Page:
This motivating lifestyle is described in the following guidelines for building relationships with ministry members:

1. Determine a vision and mission for your ministry.
Decide whether the ministry is needed and wanted by the church. If so, will it be supported?

2. Hold a personal recruiting meeting.
One on one, without high pressure, find out whether each person feels called to serve, is competent, and has the time necessary to devote to this ministry.

3. Create a niche (special place) for each member of the ministry. This, of course, will be in keeping with each individual's spiritual gifts, passion, abilities, personality, and experience. Obviously, getting to know each of your team members is important is important to accomplish this task.

4. Carefully develop and communicate job descriptions for each team member.
Specifically, this should include a particular job, approach, length of service, names of other team members, expected performance, and ways to evaluate themselves.

5. Promote success by equipping and training the team members.
Help them understand through teaching and demonstration (explicit example) how they can do a good job.

6. Let team members personally participate in running the ministry.
Consult with them when making decisions, remain open-minded and willing to change, help them see the ministry as their own, and put them before their performance.

7. Listen, Listen, Listen!
Be alert to and create opportunities for listening. Let others "unload" on you before you "unload" on them. Then you may not need to unload on them!

8. Communicate, communicate, communicate!
Periodically remind people of the ministry’s vision, goals, prayers. Keep members up-to-date on ministry progress, activities, answered prayers, etc.

Help them share personal Christian testimonies, feelings about ministry events, personal joys and frustrations, and love for one another. Get feedback from team members on what they are doing and accomplishing in the ministry. Pray individually and as a team regularly.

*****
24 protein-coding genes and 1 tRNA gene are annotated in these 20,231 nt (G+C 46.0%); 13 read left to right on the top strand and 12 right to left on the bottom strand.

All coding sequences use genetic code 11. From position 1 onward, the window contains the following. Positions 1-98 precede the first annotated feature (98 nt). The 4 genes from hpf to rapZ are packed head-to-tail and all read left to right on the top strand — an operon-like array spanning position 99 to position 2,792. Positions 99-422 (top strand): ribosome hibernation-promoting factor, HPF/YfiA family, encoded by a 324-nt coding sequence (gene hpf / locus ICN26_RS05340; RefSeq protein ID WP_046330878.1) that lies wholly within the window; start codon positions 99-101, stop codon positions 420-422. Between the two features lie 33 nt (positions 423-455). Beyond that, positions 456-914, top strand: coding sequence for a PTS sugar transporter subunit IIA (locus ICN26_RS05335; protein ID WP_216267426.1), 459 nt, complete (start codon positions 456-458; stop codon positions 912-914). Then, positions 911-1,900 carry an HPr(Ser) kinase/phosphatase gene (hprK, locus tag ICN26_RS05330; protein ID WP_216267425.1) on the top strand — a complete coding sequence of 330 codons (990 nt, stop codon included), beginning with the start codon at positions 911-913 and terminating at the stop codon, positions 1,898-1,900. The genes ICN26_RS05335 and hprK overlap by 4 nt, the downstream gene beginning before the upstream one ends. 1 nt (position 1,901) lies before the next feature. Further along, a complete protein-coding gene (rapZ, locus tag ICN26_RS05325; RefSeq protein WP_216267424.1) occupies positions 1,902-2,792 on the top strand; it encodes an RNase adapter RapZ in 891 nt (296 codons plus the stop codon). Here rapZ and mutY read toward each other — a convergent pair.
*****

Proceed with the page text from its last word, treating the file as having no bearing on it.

9. Encourage and praise team members individually and as a group, for what they do or try to do, and for who each person is.
Encourage and praise through listening, compliments, recognition, fellowship, follow-up, humor, and prayer. All of this goes a long way in motivating your team members.

10. Minimize the demands you make on team members.
Keep time and meeting demands reasonable. Respect the fact that there are many claims on their "free" time.

11. Hold team members accountable for performance.
Goals and deadlines must be set, progress reports made, and follow-up taken. Any criticism of team member performance should center on their actions, not on them personally.

12. Pray, pray, pray!
Prayer is indispensable in the Lord's work. Our strength and direction comes from the Lord. Why would we forsake praying to the One who is the source of our power and wisdom?

All of the above leadership traits add up to proper motivation of each team member, which leads to momentum in the organization, which leads to success in the work and ministry.

The single best motivator of all is the Holy Spirit. Strive to be the kind of person God wants you to be, and He will surely bless your efforts. Remember, God is more concerned with the worker than the work he does. Help your team members be passionate followers of the Lord, as you are, and their motivation will be pretty much guaranteed.

Motivating others is one of the best leadership traits to possess, but it is a function of one’s own spiritual development. It is letting God minister to the spiritual needs of others through you, which encourages and frees others to be all God enables them to be. It's a win, win, win situation. God gets His way in our life and we grow and we minister to others whom we help to grow in the Lord as well.